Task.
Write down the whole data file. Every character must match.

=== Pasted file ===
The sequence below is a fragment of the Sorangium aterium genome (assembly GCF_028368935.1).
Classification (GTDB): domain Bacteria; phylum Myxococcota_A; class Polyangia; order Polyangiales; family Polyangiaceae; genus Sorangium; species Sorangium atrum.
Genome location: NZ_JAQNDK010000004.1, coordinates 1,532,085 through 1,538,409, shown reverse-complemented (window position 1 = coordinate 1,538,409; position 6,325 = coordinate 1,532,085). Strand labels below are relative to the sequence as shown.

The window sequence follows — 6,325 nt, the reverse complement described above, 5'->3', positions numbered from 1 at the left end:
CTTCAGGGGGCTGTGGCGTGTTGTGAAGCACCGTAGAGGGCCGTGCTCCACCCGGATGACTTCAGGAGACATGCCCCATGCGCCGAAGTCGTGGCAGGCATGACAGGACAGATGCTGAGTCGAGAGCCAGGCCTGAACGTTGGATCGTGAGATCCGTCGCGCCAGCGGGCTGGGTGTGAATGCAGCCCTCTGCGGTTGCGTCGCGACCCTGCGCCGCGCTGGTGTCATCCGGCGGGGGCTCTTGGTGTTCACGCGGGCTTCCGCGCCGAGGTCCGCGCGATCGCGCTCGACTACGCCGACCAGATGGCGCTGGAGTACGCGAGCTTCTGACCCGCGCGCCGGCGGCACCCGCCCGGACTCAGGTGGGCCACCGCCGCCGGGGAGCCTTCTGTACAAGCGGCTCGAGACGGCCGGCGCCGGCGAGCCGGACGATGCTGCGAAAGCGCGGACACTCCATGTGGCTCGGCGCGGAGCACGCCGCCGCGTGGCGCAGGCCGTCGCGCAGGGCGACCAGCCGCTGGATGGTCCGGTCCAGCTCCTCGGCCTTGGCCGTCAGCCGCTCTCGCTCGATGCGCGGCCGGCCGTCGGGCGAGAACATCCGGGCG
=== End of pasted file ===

The sequence below is a fragment of the Sorangium aterium genome (assembly GCF_028368935.1).
Classification (GTDB): domain Bacteria; phylum Myxococcota_A; class Polyangia; order Polyangiales; family Polyangiaceae; genus Sorangium; species Sorangium atrum.
Genome location: NZ_JAQNDK010000004.1, coordinates 1,532,085 through 1,538,409, shown reverse-complemented (window position 1 = coordinate 1,538,409; position 6,325 = coordinate 1,532,085). Strand labels below are relative to the sequence as shown.

The window sequence follows — 6,325 nt, the reverse complement described above, 5'->3', positions numbered from 1 at the left end:
CTTCAGGGGGCTGTGGCGTGTTGTGAAGCACCGTAGAGGGCCGTGCTCCACCCGGATGACTTCAGGAGACATGCCCCATGCGCCGAAGTCGTGGCAGGCATGACAGGACAGATGCTGAGTCGAGAGCCAGGCCTGAACGTTGGATCGTGAGATCCGTCGCGCCAGCGGGCTGGGTGTGAATGCAGCCCTCTGCGGTTGCGTCGCGACCCTGCGCCGCGCTGGTGTCATCCGGCGGGGGCTCTTGGTGTTCACGCGGGCTTCCGCGCCGAGGTCCGCGCGATCGCGCTCGACTACGCCGACCAGATGGCGCTGGAGTACGCGAGCTTCTGACCCGCGCGCCGGCGGCACCCGCCCGGACTCAGGTGGGCCACCGCCGCCGGGGAGCCTTCTGTACAAGCGGCTCGAGACGGCCGGCGCCGGCGAGCCGGACGATGCTGCGAAAGCGCGGACACTCCATGTGGCTCGGCGCGGAGCACGCCGCCGCGTGGCGCAGGCCGTCGCGCAGGGCGACCAGCCGCTGGATGGTCCGGTCCAGCTCCTCGGCCTTGGCCGTCAGCCGCTCTCGCTCGATGCGCGGCCGGCCGTCGGGCGAGAACATCCGGGCG